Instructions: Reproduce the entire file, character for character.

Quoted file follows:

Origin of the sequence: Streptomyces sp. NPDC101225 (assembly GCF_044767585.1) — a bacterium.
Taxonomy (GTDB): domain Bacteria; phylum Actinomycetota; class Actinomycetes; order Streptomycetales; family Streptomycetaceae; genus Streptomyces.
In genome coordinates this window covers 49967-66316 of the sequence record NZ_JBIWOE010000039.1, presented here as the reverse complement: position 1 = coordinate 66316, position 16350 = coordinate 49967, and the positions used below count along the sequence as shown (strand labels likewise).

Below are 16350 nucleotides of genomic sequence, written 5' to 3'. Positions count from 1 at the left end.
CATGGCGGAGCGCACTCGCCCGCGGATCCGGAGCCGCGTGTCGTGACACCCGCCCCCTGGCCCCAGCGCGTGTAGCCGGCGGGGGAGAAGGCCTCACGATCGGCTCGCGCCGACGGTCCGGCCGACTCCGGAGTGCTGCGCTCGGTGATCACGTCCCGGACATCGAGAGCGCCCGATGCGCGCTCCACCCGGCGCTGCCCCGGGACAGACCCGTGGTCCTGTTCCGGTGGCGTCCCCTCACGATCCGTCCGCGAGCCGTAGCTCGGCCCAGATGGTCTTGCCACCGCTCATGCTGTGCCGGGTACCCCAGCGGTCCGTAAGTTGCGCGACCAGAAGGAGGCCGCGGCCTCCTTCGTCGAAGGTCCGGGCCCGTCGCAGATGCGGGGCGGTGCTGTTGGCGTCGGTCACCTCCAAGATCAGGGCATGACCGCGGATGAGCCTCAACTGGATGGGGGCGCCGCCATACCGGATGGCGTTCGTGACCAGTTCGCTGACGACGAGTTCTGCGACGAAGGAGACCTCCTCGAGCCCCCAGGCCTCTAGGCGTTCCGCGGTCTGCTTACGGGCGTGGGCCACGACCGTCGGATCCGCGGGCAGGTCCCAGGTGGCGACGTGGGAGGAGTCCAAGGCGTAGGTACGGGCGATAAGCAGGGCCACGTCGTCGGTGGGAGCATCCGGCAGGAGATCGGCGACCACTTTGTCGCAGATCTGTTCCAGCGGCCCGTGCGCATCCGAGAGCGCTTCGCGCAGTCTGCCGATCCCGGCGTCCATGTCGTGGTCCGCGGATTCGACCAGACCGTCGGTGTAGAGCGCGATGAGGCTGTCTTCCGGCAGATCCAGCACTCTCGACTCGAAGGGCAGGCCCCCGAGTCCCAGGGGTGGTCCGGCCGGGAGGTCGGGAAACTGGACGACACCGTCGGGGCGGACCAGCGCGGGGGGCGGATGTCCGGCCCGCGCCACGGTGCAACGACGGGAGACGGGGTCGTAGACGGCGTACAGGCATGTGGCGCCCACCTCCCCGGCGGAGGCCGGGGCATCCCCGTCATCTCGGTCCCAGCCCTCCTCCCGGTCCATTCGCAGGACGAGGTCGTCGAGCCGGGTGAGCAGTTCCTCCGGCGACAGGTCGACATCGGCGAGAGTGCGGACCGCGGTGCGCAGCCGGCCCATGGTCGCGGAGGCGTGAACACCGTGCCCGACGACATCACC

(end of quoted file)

Origin of the sequence: Streptomyces sp. NPDC101225 (assembly GCF_044767585.1) — a bacterium.
Taxonomy (GTDB): domain Bacteria; phylum Actinomycetota; class Actinomycetes; order Streptomycetales; family Streptomycetaceae; genus Streptomyces.
In genome coordinates this window covers 49967-66316 of the sequence record NZ_JBIWOE010000039.1, presented here as the reverse complement: position 1 = coordinate 66316, position 16350 = coordinate 49967, and the positions used below count along the sequence as shown (strand labels likewise).

Below are 16350 nucleotides of genomic sequence, written 5' to 3'. Positions count from 1 at the left end.
CATGGCGGAGCGCACTCGCCCGCGGATCCGGAGCCGCGTGTCGTGACACCCGCCCCCTGGCCCCAGCGCGTGTAGCCGGCGGGGGAGAAGGCCTCACGATCGGCTCGCGCCGACGGTCCGGCCGACTCCGGAGTGCTGCGCTCGGTGATCACGTCCCGGACATCGAGAGCGCCCGATGCGCGCTCCACCCGGCGCTGCCCCGGGACAGACCCGTGGTCCTGTTCCGGTGGCGTCCCCTCACGATCCGTCCGCGAGCCGTAGCTCGGCCCAGATGGTCTTGCCACCGCTCATGCTGTGCCGGGTACCCCAGCGGTCCGTAAGTTGCGCGACCAGAAGGAGGCCGCGGCCTCCTTCGTCGAAGGTCCGGGCCCGTCGCAGATGCGGGGCGGTGCTGTTGGCGTCGGTCACCTCCAAGATCAGGGCATGACCGCGGATGAGCCTCAACTGGATGGGGGCGCCGCCATACCGGATGGCGTTCGTGACCAGTTCGCTGACGACGAGTTCTGCGACGAAGGAGACCTCCTCGAGCCCCCAGGCCTCTAGGCGTTCCGCGGTCTGCTTACGGGCGTGGGCCACGACCGTCGGATCCGCGGGCAGGTCCCAGGTGGCGACGTGGGAGGAGTCCAAGGCGTAGGTACGGGCGATAAGCAGGGCCACGTCGTCGGTGGGAGCATCCGGCAGGAGATCGGCGACCACTTTGTCGCAGATCTGTTCCAGCGGCCCGTGCGCATCCGAGAGCGCTTCGCGCAGTCTGCCGATCCCGGCGTCCATGTCGTGGTCCGCGGATTCGACCAGACCGTCGGTGTAGAGCGCGATGAGGCTGTCTTCCGGCAGATCCAGCACTCTCGACTCGAAGGGCAGGCCCCCGAGTCCCAGGGGTGGTCCGGCCGGGAGGTCGGGAAACTGGACGACACCGTCGGGGCGGACCAGCGCGGGGGGCGGATGTCCGGCCCGCGCCACGGTGCAACGACGGGAGACGGGGTCGTAGACGGCGTACAGGCATGTGGCGCCCACCTCCCCGGCGGAGGCCGGGGCATCCCCGTCATCTCGGTCCCAGCCCTCCTCCCGGTCCATTCGCAGGACGAGGTCGTCGAGCCGGGTGAGCAGTTCCTCCGGCGACAGGTCGACATCGGCGAGAGTGCGGACCGCGGTGCGCAGCCGGCCCATGGTCGCGGAGGCGTGAACACCGTGCCCGACGACATCACC